Monday, it was time to call the doctor, so I did.  He upped a med and I am headed to his office tomorrow.

I know it will get sorted out.  Hypomania has always been a strange bedfellow for me, but one that can be helped.  I know help is coming.

Soothe Your Soul

Back when Patrice was just a few weeks old and my brain was on hyperdrive due to the postpartum depression by hubby took the girls and me to a park that I had never visited.  I immediately fell in love.  I felt calm and at peace for the first time since we brought our third baby home.

I went back as often as possible.  I still do, no matter what the weather.  It is my healing place.

The last few weeks have been…odd.  There have been some mania type issues.  There have been some struggles with depression.  I have reached out for help and am looking forward to getting this all sorted out.  It’s not an impossible place to live, just not comfortable.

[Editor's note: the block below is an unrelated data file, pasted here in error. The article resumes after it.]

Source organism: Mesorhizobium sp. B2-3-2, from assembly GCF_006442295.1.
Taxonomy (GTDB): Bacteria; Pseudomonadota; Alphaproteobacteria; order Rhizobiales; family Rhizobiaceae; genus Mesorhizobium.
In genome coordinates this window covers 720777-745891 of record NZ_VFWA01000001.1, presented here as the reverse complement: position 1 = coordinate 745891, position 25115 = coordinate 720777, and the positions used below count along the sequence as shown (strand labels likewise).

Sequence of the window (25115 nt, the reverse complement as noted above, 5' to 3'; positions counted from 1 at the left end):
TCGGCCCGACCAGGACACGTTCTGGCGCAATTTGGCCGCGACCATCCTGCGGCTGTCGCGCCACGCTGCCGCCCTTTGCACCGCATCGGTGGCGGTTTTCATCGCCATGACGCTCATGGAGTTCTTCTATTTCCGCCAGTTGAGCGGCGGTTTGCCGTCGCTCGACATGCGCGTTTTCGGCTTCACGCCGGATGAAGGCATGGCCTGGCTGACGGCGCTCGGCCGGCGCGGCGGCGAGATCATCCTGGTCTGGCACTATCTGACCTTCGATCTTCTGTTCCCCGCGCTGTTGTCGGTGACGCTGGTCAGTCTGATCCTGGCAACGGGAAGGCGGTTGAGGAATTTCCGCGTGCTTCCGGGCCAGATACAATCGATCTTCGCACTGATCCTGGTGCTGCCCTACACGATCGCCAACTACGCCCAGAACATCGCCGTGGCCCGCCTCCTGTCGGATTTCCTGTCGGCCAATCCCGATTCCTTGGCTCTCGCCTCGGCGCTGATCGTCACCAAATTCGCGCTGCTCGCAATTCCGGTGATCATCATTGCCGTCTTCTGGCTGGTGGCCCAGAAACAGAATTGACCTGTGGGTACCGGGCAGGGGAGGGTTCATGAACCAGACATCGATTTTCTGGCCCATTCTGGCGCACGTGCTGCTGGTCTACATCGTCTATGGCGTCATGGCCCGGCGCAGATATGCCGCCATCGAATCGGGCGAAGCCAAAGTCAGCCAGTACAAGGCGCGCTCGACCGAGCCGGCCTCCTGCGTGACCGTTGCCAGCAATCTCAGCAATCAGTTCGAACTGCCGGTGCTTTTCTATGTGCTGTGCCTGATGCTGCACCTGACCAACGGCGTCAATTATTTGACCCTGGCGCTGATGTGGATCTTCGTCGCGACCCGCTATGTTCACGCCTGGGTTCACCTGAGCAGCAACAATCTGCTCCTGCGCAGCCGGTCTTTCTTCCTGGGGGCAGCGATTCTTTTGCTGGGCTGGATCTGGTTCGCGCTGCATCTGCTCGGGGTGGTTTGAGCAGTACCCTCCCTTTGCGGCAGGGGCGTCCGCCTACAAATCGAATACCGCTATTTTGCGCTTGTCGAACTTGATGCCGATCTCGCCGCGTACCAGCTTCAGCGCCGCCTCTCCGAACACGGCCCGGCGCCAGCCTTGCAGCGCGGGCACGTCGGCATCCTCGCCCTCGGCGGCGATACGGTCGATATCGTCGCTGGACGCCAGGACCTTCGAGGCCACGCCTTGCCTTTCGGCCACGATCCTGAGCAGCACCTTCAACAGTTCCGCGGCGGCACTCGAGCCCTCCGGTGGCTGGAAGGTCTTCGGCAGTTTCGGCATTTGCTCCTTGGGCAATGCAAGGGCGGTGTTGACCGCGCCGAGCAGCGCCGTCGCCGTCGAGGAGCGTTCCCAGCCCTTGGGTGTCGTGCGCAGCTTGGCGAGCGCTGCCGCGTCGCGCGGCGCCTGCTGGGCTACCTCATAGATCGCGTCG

But yesterday…

We went to my park.

Frazier and I walked and walked.

All three of the girls caught fish.

The girls fished with daddy.

And this place right here is my favorite place anywhere.  It just invites me forward, asks me to run or walk.

I think we all came home a little refreshed, a little healthier.

Bumpier Than I Hoped

Treating any illness is a balancing act of sorts.  Always adjusting as you go.  How much do you put up with medication side effects?  How much do you rest?  Where is the trade off equilibrium?  Always shifting, always adjusting.

I hate it.  And I am not very good at it.  Six years into Bipolar and I still doubt my every move…except my running.  I don’t doubt that.  That, honestly, I hold sacred and am currently shaping the rest of my treatment around it.

A few years ago I was a few months from running a half-marathon.  Suddenly I went from running 10 miles at a time to 2-3 sidewalk slabs at a time.  I tried compression socks.  I tried changing my route.  I tried adding music to my runs.  Anything I could think of and it just kept getting worse until I gave up running altogether.